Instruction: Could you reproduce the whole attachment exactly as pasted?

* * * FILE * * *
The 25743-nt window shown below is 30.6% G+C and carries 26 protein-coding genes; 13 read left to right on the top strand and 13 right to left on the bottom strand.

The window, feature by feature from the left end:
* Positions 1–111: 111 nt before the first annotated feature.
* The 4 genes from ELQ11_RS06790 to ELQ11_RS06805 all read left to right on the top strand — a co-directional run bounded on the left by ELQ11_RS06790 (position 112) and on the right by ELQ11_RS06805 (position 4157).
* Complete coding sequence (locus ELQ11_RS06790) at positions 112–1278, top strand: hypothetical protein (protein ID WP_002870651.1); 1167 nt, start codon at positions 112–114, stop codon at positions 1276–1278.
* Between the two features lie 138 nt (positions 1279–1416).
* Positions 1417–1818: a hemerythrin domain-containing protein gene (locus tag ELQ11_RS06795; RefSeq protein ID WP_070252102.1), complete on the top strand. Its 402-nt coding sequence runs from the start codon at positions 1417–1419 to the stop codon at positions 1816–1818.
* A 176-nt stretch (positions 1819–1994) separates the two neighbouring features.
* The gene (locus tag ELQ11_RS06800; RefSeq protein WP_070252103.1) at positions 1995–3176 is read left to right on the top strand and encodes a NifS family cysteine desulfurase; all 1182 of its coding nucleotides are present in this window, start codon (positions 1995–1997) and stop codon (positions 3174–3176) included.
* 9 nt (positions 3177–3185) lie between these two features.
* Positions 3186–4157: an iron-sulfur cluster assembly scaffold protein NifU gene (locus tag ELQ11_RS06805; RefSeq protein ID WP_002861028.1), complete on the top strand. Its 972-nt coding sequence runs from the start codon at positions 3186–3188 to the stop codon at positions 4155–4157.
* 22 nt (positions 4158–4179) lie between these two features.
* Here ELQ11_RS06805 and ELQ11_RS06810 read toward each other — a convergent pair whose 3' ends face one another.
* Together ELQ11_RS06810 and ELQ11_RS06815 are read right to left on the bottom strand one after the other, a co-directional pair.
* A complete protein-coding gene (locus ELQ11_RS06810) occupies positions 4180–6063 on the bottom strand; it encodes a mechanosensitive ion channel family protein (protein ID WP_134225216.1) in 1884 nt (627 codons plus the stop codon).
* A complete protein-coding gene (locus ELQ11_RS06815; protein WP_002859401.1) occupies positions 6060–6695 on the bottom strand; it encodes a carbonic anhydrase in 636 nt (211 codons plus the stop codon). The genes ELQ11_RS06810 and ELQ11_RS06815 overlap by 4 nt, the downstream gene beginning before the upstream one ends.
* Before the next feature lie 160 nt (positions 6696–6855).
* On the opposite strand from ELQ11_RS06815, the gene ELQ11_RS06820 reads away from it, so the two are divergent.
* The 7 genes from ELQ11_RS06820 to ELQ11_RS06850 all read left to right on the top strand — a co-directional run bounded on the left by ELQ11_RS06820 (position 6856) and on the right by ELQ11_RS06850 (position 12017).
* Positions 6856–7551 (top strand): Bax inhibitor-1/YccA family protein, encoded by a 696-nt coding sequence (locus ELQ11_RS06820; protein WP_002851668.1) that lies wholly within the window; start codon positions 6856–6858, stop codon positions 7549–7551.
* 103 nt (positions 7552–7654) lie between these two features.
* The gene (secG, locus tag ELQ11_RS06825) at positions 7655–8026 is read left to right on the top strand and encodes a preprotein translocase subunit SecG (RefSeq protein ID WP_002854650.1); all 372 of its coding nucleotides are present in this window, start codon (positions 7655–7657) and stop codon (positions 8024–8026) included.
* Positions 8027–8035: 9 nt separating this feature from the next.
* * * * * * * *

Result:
The 25743-nt window shown below is 30.6% G+C and carries 26 protein-coding genes; 13 read left to right on the top strand and 13 right to left on the bottom strand.

The window, feature by feature from the left end:
* Positions 1–111: 111 nt before the first annotated feature.
* The 4 genes from ELQ11_RS06790 to ELQ11_RS06805 all read left to right on the top strand — a co-directional run bounded on the left by ELQ11_RS06790 (position 112) and on the right by ELQ11_RS06805 (position 4157).
* Complete coding sequence (locus ELQ11_RS06790) at positions 112–1278, top strand: hypothetical protein (protein ID WP_002870651.1); 1167 nt, start codon at positions 112–114, stop codon at positions 1276–1278.
* Between the two features lie 138 nt (positions 1279–1416).
* Positions 1417–1818: a hemerythrin domain-containing protein gene (locus tag ELQ11_RS06795; RefSeq protein ID WP_070252102.1), complete on the top strand. Its 402-nt coding sequence runs from the start codon at positions 1417–1419 to the stop codon at positions 1816–1818.
* A 176-nt stretch (positions 1819–1994) separates the two neighbouring features.
* The gene (locus tag ELQ11_RS06800; RefSeq protein WP_070252103.1) at positions 1995–3176 is read left to right on the top strand and encodes a NifS family cysteine desulfurase; all 1182 of its coding nucleotides are present in this window, start codon (positions 1995–1997) and stop codon (positions 3174–3176) included.
* 9 nt (positions 3177–3185) lie between these two features.
* Positions 3186–4157: an iron-sulfur cluster assembly scaffold protein NifU gene (locus tag ELQ11_RS06805; RefSeq protein ID WP_002861028.1), complete on the top strand. Its 972-nt coding sequence runs from the start codon at positions 3186–3188 to the stop codon at positions 4155–4157.
* 22 nt (positions 4158–4179) lie between these two features.
* Here ELQ11_RS06805 and ELQ11_RS06810 read toward each other — a convergent pair whose 3' ends face one another.
* Together ELQ11_RS06810 and ELQ11_RS06815 are read right to left on the bottom strand one after the other, a co-directional pair.
* A complete protein-coding gene (locus ELQ11_RS06810) occupies positions 4180–6063 on the bottom strand; it encodes a mechanosensitive ion channel family protein (protein ID WP_134225216.1) in 1884 nt (627 codons plus the stop codon).
* A complete protein-coding gene (locus ELQ11_RS06815; protein WP_002859401.1) occupies positions 6060–6695 on the bottom strand; it encodes a carbonic anhydrase in 636 nt (211 codons plus the stop codon). The genes ELQ11_RS06810 and ELQ11_RS06815 overlap by 4 nt, the downstream gene beginning before the upstream one ends.
* Before the next feature lie 160 nt (positions 6696–6855).
* On the opposite strand from ELQ11_RS06815, the gene ELQ11_RS06820 reads away from it, so the two are divergent.
* The 7 genes from ELQ11_RS06820 to ELQ11_RS06850 all read left to right on the top strand — a co-directional run bounded on the left by ELQ11_RS06820 (position 6856) and on the right by ELQ11_RS06850 (position 12017).
* Positions 6856–7551 (top strand): Bax inhibitor-1/YccA family protein, encoded by a 696-nt coding sequence (locus ELQ11_RS06820; protein WP_002851668.1) that lies wholly within the window; start codon positions 6856–6858, stop codon positions 7549–7551.
* 103 nt (positions 7552–7654) lie between these two features.
* The gene (secG, locus tag ELQ11_RS06825) at positions 7655–8026 is read left to right on the top strand and encodes a preprotein translocase subunit SecG (RefSeq protein ID WP_002854650.1); all 372 of its coding nucleotides are present in this window, start codon (positions 7655–7657) and stop codon (positions 8024–8026) included.
* Positions 8027–8035: 9 nt separating this feature from the next.